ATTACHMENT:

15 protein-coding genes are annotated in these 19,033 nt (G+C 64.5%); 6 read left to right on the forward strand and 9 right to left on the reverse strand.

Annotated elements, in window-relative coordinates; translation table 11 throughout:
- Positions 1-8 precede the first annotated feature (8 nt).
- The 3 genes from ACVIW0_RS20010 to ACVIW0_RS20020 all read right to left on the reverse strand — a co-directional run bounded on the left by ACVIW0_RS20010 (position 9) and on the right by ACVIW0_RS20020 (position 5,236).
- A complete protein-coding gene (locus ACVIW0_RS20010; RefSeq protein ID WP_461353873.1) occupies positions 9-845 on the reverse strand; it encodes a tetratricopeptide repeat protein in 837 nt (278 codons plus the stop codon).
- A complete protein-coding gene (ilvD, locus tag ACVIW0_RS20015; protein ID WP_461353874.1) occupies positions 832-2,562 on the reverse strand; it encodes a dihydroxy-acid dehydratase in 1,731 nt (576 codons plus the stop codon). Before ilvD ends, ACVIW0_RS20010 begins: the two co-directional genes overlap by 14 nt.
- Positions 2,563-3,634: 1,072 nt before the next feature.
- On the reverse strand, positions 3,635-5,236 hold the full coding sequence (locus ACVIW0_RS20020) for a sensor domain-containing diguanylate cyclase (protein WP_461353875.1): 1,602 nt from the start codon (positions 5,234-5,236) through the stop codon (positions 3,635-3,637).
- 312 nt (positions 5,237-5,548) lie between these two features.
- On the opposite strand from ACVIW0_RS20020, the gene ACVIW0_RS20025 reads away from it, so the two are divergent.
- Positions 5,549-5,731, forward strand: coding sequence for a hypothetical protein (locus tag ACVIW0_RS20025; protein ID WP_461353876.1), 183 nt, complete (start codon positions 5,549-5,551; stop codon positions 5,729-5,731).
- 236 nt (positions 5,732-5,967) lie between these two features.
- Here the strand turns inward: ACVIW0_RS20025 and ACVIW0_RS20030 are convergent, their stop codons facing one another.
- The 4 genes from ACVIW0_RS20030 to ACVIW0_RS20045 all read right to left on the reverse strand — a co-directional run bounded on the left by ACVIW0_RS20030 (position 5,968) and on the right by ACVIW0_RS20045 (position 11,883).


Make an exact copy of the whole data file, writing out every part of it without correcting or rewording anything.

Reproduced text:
15 protein-coding genes are annotated in these 19,033 nt (G+C 64.5%); 6 read left to right on the forward strand and 9 right to left on the reverse strand.

Annotated elements, in window-relative coordinates; translation table 11 throughout:
- Positions 1-8 precede the first annotated feature (8 nt).
- The 3 genes from ACVIW0_RS20010 to ACVIW0_RS20020 all read right to left on the reverse strand — a co-directional run bounded on the left by ACVIW0_RS20010 (position 9) and on the right by ACVIW0_RS20020 (position 5,236).
- A complete protein-coding gene (locus ACVIW0_RS20010; RefSeq protein ID WP_461353873.1) occupies positions 9-845 on the reverse strand; it encodes a tetratricopeptide repeat protein in 837 nt (278 codons plus the stop codon).
- A complete protein-coding gene (ilvD, locus tag ACVIW0_RS20015; protein ID WP_461353874.1) occupies positions 832-2,562 on the reverse strand; it encodes a dihydroxy-acid dehydratase in 1,731 nt (576 codons plus the stop codon). Before ilvD ends, ACVIW0_RS20010 begins: the two co-directional genes overlap by 14 nt.
- Positions 2,563-3,634: 1,072 nt before the next feature.
- On the reverse strand, positions 3,635-5,236 hold the full coding sequence (locus ACVIW0_RS20020) for a sensor domain-containing diguanylate cyclase (protein WP_461353875.1): 1,602 nt from the start codon (positions 5,234-5,236) through the stop codon (positions 3,635-3,637).
- 312 nt (positions 5,237-5,548) lie between these two features.
- On the opposite strand from ACVIW0_RS20020, the gene ACVIW0_RS20025 reads away from it, so the two are divergent.
- Positions 5,549-5,731, forward strand: coding sequence for a hypothetical protein (locus tag ACVIW0_RS20025; protein ID WP_461353876.1), 183 nt, complete (start codon positions 5,549-5,551; stop codon positions 5,729-5,731).
- 236 nt (positions 5,732-5,967) lie between these two features.
- Here the strand turns inward: ACVIW0_RS20025 and ACVIW0_RS20030 are convergent, their stop codons facing one another.
- The 4 genes from ACVIW0_RS20030 to ACVIW0_RS20045 all read right to left on the reverse strand — a co-directional run bounded on the left by ACVIW0_RS20030 (position 5,968) and on the right by ACVIW0_RS20045 (position 11,883).